Here is something that many employers may not even be aware of: as an employer you are required – by law – to safeguard your employees as far as is reasonably possible. That’s fair enough. One might think that everyone would agree that is a good requirement.

However, here is where it can get difficult. All employers – even if you only have one employee – are required to carry out a fire risk assessment of their premises, and furthermore, if you employ more than five people you are required to keep a written report of your findings and any action taken as a result of them.

Even that, on the face of it, may seem reasonable. That is, until you start looking into it and begin to wonder how on earth you carry out a fire risk assessment when you don’t know what to look for, which is the situation in which most employers find themselves.

Let us suppose you are an accountant. You have a range of clients in different fields, but when you start to look at their accounts you understand the law and you can advise them where they can make changes in order to reduce their tax liability. That is what they are paying you for, after all: your expertise in the tax law and your knowledge of it that can help them to save money – legally. But your clients don’t understand all that themselves, otherwise they wouldn’t need your advice.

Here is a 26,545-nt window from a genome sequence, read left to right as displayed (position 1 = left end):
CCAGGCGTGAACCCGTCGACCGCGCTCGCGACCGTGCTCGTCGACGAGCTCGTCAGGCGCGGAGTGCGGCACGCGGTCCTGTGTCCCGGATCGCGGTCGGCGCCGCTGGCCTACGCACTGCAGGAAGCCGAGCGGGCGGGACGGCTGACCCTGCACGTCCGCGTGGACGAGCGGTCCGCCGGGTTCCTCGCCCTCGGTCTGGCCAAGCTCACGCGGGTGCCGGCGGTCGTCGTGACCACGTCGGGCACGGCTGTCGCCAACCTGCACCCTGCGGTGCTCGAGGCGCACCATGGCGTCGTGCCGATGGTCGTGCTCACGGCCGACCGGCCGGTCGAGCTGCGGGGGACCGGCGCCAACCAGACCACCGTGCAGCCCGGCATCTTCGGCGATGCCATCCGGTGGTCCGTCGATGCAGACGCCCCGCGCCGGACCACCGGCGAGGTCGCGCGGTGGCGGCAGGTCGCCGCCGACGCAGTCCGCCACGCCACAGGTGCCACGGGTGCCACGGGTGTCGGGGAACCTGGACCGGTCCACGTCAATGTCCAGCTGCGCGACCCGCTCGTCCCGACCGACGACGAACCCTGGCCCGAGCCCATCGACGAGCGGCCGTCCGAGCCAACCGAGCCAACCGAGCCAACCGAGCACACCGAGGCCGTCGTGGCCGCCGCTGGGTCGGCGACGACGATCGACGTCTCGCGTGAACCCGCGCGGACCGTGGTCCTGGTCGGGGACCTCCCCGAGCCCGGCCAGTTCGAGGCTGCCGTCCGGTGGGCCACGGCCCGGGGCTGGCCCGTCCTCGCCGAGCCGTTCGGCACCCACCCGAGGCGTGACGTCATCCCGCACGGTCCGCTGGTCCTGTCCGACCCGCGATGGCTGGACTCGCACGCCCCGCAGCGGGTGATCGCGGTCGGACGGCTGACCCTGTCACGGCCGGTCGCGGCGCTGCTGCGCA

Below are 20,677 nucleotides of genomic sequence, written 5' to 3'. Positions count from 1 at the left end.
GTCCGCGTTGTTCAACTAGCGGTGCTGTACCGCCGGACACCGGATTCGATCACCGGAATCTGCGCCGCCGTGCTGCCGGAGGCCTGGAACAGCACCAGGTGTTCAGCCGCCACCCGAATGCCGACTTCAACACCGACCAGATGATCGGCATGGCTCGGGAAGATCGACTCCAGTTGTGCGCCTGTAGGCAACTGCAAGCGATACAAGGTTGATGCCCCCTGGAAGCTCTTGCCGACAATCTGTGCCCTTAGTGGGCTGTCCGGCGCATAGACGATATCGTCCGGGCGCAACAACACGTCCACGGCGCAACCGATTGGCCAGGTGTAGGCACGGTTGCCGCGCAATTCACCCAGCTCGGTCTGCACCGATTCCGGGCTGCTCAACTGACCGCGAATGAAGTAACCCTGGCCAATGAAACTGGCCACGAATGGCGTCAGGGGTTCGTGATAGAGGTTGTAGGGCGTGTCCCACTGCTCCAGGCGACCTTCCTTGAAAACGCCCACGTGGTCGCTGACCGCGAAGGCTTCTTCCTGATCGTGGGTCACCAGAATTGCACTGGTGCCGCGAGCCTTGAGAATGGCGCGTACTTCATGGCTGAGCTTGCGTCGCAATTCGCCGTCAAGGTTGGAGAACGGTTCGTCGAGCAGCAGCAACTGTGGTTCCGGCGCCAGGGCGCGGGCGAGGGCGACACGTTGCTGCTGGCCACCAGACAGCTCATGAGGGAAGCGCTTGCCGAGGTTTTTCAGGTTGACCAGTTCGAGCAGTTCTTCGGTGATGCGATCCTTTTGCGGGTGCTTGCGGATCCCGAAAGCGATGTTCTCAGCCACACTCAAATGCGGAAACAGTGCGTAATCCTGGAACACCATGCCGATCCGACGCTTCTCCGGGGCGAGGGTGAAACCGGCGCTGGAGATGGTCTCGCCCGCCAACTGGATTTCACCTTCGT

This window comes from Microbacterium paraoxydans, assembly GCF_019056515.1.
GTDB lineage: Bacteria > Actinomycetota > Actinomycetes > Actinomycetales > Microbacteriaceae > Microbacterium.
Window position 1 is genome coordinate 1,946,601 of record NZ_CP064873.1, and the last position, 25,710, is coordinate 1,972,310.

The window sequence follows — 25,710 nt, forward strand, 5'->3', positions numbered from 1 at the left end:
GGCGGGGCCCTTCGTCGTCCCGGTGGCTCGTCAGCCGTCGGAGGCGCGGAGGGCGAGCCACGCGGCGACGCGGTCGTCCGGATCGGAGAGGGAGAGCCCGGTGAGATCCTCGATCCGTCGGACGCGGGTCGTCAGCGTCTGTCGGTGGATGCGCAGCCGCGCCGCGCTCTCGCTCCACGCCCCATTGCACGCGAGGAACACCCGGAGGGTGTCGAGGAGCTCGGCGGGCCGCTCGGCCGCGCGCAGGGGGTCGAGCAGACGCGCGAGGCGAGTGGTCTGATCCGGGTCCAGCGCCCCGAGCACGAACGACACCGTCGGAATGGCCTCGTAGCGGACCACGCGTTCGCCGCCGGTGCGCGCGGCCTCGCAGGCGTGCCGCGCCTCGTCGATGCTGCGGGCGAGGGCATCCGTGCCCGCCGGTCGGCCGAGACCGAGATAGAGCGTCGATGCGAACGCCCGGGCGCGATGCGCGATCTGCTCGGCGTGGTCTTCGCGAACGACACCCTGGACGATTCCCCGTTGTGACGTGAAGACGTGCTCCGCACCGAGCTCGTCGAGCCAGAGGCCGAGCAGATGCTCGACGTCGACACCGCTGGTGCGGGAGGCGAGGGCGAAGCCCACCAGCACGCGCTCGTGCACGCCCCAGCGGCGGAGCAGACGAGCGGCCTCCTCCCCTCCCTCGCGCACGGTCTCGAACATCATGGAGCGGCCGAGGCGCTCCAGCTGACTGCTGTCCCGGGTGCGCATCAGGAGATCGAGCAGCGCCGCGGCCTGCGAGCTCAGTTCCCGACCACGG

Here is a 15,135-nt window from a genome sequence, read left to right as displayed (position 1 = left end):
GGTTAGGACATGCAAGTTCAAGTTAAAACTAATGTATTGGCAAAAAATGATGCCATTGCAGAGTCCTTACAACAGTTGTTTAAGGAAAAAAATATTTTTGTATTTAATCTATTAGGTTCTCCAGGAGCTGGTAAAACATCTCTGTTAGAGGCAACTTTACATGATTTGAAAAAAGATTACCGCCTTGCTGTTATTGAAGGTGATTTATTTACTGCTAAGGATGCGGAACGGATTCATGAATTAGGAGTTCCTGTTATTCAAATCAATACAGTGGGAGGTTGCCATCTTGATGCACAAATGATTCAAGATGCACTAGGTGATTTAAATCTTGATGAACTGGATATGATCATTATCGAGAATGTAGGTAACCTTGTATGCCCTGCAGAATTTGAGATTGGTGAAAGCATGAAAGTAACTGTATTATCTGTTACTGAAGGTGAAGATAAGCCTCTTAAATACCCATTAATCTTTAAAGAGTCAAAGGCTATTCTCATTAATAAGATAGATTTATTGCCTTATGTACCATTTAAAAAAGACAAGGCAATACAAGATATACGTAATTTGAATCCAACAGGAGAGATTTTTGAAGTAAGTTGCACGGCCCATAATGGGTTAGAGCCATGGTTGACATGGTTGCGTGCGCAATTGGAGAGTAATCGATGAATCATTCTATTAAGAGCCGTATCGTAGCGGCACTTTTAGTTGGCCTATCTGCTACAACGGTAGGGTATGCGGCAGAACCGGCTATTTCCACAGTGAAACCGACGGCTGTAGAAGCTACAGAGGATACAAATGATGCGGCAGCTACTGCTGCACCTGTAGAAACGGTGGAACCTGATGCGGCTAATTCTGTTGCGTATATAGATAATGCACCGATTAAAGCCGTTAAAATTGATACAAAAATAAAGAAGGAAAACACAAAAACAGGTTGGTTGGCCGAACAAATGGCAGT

You can begin to see where this is heading. You are an accountant, not a specialist in the finer arts of what might or might not catch fire in your office and whether or not you should store your clients’ books in a certain part of the building or whether it might be a fire risk if you do. How would you know? It isn’t something that you have been trained to look for.

Oh sure, some things are obvious. But others are not. For instance, how many electrical items can you run off one socket? You may have all sorts of things – PC’s, lights, a router, possibly a TV, a radio, and so on – all plugged into extension leads running from one or two sockets, for the simple reason that your office only has two sockets in a particular room but you need all these gadgets in order to run your business.

How can you possibly know if that is safe or not? Or if it is a fire risk? Here is something that you may not know: the major cause of fires in flats is overloaded sockets! And yet, the law requires you to make that assessment!

This is why you simply cannot do it yourself. If you don’t have the necessary training you need somebody who does, and that would be us at UK-Fire Risk Assessments. We can carry out your fire risk assessment and provide you with a fire risk survey report as the law requires.